Kierkegaard and what we mean by 'philosophy'

Abstract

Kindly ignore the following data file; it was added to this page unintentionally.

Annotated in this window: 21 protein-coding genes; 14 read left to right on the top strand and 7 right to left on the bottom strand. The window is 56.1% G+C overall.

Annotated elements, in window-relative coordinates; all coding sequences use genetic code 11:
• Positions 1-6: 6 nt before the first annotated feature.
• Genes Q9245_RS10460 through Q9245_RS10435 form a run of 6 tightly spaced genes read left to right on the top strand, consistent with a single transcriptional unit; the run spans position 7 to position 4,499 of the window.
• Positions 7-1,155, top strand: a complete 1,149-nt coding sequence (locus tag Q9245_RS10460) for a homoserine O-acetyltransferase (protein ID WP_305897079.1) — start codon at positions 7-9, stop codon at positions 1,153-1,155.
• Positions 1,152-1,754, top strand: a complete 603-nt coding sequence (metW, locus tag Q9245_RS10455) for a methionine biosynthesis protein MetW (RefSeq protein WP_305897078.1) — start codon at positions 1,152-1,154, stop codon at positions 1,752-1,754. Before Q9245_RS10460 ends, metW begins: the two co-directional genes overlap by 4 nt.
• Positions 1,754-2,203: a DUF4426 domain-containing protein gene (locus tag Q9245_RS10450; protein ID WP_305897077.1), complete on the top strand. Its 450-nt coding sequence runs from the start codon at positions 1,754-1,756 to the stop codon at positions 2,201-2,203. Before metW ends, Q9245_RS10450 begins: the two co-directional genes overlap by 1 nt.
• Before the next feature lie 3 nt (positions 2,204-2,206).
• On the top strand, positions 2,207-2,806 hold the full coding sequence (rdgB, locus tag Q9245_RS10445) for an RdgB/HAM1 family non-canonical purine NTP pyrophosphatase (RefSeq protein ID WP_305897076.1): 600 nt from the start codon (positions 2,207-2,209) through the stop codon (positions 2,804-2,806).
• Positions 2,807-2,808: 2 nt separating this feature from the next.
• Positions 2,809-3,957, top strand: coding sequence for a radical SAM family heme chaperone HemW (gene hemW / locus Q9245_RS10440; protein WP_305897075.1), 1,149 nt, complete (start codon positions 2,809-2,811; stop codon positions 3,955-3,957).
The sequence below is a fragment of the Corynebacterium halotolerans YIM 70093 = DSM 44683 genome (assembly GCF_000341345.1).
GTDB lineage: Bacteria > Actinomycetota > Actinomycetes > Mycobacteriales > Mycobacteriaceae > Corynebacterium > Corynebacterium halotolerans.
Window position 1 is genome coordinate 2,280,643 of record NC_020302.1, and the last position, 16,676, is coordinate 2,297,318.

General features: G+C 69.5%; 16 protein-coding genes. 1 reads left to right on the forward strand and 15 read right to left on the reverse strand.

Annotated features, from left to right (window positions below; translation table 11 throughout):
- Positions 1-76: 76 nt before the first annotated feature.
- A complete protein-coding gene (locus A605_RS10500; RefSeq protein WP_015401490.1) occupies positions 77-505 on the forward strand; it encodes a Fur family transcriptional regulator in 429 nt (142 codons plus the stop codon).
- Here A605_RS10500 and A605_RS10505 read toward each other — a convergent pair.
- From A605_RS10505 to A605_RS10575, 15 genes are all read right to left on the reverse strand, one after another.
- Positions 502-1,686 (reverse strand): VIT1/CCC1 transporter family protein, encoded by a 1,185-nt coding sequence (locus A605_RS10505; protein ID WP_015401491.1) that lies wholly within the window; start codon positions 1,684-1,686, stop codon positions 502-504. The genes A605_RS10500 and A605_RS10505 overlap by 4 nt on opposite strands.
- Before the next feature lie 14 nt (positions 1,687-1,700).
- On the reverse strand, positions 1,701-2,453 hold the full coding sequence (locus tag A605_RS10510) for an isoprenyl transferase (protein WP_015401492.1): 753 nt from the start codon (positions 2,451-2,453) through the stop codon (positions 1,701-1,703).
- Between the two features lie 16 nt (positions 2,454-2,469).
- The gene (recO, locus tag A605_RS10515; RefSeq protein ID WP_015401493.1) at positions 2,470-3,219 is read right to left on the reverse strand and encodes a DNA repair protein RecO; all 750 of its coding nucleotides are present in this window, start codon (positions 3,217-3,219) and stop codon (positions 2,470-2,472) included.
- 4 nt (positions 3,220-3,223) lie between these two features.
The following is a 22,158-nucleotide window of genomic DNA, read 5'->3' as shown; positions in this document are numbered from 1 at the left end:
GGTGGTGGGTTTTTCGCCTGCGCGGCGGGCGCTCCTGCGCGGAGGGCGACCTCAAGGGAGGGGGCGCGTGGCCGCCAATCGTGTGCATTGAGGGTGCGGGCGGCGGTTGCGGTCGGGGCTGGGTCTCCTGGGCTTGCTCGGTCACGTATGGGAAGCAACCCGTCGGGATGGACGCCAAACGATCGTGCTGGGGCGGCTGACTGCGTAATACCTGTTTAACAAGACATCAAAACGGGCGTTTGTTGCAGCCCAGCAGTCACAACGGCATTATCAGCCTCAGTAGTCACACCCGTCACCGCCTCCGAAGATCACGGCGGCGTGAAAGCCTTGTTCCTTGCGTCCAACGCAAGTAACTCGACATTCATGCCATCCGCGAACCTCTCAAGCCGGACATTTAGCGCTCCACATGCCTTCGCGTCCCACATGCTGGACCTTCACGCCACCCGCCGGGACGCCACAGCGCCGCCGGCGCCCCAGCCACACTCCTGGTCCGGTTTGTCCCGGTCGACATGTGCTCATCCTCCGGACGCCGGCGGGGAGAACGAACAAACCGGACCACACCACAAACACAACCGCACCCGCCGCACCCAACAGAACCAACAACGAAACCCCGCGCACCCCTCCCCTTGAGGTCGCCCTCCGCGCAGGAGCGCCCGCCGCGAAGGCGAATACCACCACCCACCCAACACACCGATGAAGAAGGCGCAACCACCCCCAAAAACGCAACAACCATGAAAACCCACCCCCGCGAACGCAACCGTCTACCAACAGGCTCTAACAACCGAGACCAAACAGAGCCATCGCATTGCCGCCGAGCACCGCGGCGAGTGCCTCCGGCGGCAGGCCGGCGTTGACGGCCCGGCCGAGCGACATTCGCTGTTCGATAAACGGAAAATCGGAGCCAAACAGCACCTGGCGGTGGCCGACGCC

Against influential views to the contrary, notably formulated in Henry Allison's 'Christianity and Nonsense', it is argued that Kierkegaard's Concluding Unscientific Postscript is not in itself, as a whole or in any part, an elaborate joke. The work contains a serious though negative argument designed to locate the place of faith in relation to reason. Given that the text itself makes claims on our reason in this way but that its pseudonymous author is a self-styled humorist, the question of where the work's humour lies needs to be freshly confronted. After humour has been distinguished from comedy (as a point of view from which unconscious comedy in the enactment of life-views becomes visible), and both from absurdity, it is concluded that a fundamental aim of Postscript, once the negative argument has been given, is to cast light self-referentially on the comedy of humour itself. Finally, in asking what bearing Postscript's humour can have on whatever philosophy means to us today, two main respects (and areas) are indicated in which current philosophical investigation may be seen to be potentially comic from a (broadened and non-parochial) Postscriptian perspective.
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